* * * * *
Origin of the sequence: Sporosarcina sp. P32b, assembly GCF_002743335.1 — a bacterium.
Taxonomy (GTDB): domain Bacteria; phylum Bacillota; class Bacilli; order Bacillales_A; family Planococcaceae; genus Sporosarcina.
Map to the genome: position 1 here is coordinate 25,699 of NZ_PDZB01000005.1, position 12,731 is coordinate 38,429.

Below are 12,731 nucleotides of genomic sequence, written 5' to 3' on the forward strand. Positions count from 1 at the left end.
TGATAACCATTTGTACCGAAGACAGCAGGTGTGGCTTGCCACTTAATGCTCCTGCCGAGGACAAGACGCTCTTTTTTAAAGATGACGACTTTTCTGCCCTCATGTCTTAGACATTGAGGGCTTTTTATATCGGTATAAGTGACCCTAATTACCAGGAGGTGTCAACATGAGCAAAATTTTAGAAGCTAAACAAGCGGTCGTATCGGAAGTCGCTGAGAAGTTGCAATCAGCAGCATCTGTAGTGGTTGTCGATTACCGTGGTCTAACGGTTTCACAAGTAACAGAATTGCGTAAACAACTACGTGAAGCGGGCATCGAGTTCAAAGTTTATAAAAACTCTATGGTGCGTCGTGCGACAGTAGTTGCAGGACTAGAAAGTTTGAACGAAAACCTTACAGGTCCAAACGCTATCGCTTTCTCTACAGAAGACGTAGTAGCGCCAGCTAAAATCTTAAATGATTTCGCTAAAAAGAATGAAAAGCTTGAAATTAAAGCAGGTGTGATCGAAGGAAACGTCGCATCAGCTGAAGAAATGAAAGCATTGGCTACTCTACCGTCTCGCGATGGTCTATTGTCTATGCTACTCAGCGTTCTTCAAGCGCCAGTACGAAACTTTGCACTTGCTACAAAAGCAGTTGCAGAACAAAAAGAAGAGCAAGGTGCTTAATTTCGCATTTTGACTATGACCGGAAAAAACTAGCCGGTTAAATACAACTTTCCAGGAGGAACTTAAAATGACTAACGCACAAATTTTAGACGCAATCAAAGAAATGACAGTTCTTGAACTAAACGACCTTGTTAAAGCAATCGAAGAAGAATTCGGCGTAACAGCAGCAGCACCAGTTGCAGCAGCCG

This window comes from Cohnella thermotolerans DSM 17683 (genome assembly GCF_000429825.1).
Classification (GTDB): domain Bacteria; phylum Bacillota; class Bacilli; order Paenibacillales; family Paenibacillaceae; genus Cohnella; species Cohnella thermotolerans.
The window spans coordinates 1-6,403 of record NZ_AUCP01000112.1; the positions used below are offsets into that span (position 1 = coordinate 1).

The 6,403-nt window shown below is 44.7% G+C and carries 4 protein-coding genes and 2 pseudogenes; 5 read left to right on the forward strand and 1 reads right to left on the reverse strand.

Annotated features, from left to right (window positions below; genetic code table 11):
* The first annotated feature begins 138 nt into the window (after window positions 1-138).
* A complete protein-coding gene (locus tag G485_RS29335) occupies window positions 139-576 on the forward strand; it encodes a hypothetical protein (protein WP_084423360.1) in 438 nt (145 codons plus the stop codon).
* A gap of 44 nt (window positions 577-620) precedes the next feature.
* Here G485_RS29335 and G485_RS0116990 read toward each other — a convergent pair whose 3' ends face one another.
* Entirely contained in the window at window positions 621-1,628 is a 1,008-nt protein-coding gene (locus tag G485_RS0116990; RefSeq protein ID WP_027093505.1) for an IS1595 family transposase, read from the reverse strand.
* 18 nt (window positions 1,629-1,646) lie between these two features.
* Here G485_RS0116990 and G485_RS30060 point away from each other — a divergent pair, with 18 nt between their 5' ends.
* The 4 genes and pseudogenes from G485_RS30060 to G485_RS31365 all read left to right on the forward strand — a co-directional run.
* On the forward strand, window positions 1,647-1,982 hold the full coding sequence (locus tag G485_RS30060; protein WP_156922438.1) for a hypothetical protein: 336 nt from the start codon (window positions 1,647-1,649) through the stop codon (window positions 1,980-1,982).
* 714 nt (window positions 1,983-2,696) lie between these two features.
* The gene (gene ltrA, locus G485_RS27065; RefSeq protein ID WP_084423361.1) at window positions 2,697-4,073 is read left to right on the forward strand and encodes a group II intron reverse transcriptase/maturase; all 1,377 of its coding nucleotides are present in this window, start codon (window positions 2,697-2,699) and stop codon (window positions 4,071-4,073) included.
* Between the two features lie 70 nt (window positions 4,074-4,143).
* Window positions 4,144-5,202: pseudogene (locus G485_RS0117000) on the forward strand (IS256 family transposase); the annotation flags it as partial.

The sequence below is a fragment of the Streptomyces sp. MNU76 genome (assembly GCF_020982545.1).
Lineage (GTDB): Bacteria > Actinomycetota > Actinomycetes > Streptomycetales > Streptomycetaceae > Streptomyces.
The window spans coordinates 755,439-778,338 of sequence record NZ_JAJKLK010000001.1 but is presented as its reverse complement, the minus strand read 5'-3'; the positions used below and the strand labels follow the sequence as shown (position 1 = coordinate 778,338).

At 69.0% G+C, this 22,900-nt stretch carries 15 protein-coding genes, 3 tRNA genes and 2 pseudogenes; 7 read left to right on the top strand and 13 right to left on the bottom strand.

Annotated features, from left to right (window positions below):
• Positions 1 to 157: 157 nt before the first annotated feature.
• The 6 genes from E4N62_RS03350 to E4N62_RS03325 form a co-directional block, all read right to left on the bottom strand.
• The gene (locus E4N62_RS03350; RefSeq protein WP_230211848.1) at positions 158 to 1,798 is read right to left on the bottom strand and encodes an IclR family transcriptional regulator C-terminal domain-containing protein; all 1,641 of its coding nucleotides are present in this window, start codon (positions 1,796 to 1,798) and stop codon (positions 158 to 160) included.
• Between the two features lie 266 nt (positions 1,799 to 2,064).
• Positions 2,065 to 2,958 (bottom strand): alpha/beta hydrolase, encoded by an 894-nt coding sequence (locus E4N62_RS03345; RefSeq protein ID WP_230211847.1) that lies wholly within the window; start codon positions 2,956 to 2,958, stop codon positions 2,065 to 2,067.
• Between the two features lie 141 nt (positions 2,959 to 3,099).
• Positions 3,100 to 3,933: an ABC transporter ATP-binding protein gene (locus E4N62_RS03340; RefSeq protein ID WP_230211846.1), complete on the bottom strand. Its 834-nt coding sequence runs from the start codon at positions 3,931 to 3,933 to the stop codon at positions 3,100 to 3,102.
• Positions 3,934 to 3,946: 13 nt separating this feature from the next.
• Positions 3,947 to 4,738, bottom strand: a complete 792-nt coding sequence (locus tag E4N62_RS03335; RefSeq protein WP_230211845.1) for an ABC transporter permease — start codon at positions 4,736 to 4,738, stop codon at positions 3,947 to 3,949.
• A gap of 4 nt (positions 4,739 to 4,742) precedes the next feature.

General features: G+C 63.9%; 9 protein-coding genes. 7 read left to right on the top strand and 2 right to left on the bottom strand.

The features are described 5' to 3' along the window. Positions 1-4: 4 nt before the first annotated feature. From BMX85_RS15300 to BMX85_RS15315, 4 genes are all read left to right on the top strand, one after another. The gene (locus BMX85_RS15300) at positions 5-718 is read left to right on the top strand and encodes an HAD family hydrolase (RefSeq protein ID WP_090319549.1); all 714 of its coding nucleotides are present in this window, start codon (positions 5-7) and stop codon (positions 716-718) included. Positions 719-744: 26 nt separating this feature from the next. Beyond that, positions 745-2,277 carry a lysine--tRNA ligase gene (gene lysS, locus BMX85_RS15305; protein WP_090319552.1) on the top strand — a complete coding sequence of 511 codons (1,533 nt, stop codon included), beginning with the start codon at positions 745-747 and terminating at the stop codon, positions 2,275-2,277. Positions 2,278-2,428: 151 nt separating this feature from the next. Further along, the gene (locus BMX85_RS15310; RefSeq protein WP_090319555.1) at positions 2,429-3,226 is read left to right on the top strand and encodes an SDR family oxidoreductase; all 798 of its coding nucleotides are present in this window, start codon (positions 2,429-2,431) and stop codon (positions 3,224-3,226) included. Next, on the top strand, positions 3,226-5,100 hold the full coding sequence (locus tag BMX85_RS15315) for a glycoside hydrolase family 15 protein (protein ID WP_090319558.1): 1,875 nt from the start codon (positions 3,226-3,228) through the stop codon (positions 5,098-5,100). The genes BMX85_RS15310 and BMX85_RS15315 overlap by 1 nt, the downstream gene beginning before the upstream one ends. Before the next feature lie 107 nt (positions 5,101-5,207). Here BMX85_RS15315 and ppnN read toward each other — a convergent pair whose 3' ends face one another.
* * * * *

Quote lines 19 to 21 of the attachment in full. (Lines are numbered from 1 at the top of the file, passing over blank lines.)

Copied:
* On the forward strand, window positions 1,647-1,982 hold the full coding sequence (locus tag G485_RS30060; protein WP_156922438.1) for a hypothetical protein: 336 nt from the start codon (window positions 1,647-1,649) through the stop codon (window positions 1,980-1,982).
* 714 nt (window positions 1,983-2,696) lie between these two features.
* The gene (gene ltrA, locus G485_RS27065; RefSeq protein ID WP_084423361.1) at window positions 2,697-4,073 is read left to right on the forward strand and encodes a group II intron reverse transcriptase/maturase; all 1,377 of its coding nucleotides are present in this window, start codon (window positions 2,697-2,699) and stop codon (window positions 4,071-4,073) included.